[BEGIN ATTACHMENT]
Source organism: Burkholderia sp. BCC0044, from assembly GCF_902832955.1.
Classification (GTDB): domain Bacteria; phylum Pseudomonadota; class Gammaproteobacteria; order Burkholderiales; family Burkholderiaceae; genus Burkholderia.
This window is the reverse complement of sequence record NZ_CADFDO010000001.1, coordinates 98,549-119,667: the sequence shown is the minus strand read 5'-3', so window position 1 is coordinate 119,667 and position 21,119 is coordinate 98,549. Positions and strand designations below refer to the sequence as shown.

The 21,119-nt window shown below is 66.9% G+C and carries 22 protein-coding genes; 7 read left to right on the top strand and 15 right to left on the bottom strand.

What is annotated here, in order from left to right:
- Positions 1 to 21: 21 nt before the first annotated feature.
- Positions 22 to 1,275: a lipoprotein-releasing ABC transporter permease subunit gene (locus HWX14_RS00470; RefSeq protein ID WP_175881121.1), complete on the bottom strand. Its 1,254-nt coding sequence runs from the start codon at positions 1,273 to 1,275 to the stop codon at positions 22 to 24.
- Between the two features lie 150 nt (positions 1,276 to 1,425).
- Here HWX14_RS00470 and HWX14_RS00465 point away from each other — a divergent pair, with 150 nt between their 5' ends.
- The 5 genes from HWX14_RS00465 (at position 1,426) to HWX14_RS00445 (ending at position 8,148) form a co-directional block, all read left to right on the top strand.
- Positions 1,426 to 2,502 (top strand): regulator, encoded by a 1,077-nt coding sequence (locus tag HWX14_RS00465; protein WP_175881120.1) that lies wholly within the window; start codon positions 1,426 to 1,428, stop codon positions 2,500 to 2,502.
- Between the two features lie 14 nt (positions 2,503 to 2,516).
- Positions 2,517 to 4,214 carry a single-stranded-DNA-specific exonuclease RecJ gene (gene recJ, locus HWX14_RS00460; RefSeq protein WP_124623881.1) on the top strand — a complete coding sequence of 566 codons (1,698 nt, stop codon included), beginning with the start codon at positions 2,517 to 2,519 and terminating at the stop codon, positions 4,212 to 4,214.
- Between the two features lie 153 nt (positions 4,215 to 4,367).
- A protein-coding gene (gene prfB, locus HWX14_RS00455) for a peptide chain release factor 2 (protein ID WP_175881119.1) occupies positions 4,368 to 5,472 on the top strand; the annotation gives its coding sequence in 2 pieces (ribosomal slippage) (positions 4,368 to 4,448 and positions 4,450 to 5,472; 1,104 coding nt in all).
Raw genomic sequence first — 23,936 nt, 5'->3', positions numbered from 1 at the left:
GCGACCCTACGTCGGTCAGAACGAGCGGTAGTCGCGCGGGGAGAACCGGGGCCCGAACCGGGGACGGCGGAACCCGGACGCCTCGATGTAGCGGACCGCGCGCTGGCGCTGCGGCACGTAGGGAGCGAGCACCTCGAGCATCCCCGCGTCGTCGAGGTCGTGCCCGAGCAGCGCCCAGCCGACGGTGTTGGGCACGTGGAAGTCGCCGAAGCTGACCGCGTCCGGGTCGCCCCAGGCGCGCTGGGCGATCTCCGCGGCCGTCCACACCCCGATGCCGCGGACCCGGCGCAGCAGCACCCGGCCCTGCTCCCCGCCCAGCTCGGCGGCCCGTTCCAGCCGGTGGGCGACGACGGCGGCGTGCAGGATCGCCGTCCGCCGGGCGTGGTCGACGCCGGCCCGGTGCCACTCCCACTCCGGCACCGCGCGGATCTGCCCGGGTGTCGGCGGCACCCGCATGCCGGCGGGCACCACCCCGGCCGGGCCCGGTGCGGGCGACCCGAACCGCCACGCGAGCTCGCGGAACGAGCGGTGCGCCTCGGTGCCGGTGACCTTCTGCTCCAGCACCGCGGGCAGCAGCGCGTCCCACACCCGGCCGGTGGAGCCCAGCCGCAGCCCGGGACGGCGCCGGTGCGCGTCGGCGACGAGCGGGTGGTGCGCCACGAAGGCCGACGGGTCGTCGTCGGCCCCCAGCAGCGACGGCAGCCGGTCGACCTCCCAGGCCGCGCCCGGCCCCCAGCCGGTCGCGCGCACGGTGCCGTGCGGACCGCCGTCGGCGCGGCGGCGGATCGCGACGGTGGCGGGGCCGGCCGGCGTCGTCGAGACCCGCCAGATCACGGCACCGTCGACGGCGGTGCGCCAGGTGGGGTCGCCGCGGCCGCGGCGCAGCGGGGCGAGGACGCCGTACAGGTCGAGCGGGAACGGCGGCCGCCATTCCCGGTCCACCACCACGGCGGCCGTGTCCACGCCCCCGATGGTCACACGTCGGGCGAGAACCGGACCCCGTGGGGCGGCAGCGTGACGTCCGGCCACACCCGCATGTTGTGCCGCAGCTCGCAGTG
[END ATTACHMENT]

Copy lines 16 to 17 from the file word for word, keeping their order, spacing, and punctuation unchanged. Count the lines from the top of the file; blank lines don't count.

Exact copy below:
Raw genomic sequence first — 23,936 nt, 5'->3', positions numbered from 1 at the left:
GCGACCCTACGTCGGTCAGAACGAGCGGTAGTCGCGCGGGGAGAACCGGGGCCCGAACCGGGGACGGCGGAACCCGGACGCCTCGATGTAGCGGACCGCGCGCTGGCGCTGCGGCACGTAGGGAGCGAGCACCTCGAGCATCCCCGCGTCGTCGAGGTCGTGCCCGAGCAGCGCCCAGCCGACGGTGTTGGGCACGTGGAAGTCGCCGAAGCTGACCGCGTCCGGGTCGCCCCAGGCGCGCTGGGCGATCTCCGCGGCCGTCCACACCCCGATGCCGCGGACCCGGCGCAGCAGCACCCGGCCCTGCTCCCCGCCCAGCTCGGCGGCCCGTTCCAGCCGGTGGGCGACGACGGCGGCGTGCAGGATCGCCGTCCGCCGGGCGTGGTCGACGCCGGCCCGGTGCCACTCCCACTCCGGCACCGCGCGGATCTGCCCGGGTGTCGGCGGCACCCGCATGCCGGCGGGCACCACCCCGGCCGGGCCCGGTGCGGGCGACCCGAACCGCCACGCGAGCTCGCGGAACGAGCGGTGCGCCTCGGTGCCGGTGACCTTCTGCTCCAGCACCGCGGGCAGCAGCGCGTCCCACACCCGGCCGGTGGAGCCCAGCCGCAGCCCGGGACGGCGCCGGTGCGCGTCGGCGACGAGCGGGTGGTGCGCCACGAAGGCCGACGGGTCGTCGTCGGCCCCCAGCAGCGACGGCAGCCGGTCGACCTCCCAGGCCGCGCCCGGCCCCCAGCCGGTCGCGCGCACGGTGCCGTGCGGACCGCCGTCGGCGCGGCGGCGGATCGCGACGGTGGCGGGGCCGGCCGGCGTCGTCGAGACCCGCCAGATCACGGCACCGTCGACGGCGGTGCGCCAGGTGGGGTCGCCGCGGCCGCGGCGCAGCGGGGCGAGGACGCCGTACAGGTCGAGCGGGAACGGCGGCCGCCATTCCCGGTCCACCACCACGGCGGCCGTGTCCACGCCCCCGATGGTCACACGTCGGGCGAGAACCGGACCCCGTGGGGCGGCAGCGTGACGTCCGGCCACACCCGCATGTTGTGCCGCAGCTCGCAGTG